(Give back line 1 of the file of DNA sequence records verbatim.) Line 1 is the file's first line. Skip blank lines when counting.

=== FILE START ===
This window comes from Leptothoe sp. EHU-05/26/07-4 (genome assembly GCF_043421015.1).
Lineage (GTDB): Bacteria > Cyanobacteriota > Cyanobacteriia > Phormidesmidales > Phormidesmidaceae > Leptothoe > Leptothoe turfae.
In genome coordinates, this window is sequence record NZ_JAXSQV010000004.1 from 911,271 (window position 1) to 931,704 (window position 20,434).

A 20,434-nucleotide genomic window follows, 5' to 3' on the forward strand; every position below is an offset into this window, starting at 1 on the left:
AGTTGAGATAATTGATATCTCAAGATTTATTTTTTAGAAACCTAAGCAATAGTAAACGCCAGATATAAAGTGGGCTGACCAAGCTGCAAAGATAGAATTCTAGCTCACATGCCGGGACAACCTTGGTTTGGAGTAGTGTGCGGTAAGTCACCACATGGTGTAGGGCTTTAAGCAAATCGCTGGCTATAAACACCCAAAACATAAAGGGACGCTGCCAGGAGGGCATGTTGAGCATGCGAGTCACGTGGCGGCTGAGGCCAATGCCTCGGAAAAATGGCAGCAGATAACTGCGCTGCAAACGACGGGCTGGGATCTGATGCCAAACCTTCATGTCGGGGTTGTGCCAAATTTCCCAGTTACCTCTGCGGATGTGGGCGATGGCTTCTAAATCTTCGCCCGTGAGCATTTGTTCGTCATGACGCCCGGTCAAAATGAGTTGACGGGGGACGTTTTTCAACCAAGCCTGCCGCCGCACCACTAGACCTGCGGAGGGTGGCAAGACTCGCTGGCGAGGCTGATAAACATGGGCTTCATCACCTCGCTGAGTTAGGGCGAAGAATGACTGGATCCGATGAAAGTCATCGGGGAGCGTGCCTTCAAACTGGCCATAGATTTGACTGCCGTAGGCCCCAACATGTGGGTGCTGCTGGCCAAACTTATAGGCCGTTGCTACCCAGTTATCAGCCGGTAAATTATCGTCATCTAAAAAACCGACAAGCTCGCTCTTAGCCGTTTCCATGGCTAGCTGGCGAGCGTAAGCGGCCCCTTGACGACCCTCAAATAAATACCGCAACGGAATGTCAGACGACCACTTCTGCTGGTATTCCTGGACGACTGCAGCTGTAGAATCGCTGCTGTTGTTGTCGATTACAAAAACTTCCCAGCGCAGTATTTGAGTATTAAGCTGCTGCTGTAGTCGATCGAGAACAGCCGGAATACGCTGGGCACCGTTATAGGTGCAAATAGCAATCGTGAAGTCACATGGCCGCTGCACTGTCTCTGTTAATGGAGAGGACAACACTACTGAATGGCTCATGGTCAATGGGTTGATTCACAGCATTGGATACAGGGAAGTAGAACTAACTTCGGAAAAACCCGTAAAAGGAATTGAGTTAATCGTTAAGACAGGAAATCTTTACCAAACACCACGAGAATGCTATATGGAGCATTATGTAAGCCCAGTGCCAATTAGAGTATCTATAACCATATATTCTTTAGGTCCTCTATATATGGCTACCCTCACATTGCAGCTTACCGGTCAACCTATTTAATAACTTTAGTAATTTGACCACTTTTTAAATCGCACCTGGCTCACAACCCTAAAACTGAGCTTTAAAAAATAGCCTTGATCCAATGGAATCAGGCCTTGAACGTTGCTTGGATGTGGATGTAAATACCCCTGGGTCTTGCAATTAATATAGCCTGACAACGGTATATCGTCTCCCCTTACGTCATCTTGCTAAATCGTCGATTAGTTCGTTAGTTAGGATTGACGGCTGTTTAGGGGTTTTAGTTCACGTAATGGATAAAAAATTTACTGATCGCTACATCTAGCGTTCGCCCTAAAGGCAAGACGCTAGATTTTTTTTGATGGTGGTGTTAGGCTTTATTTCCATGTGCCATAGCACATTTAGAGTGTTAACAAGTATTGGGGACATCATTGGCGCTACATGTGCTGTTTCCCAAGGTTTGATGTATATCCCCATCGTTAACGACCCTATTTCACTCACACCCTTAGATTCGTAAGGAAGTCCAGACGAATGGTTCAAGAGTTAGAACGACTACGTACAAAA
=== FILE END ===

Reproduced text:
This window comes from Leptothoe sp. EHU-05/26/07-4 (genome assembly GCF_043421015.1).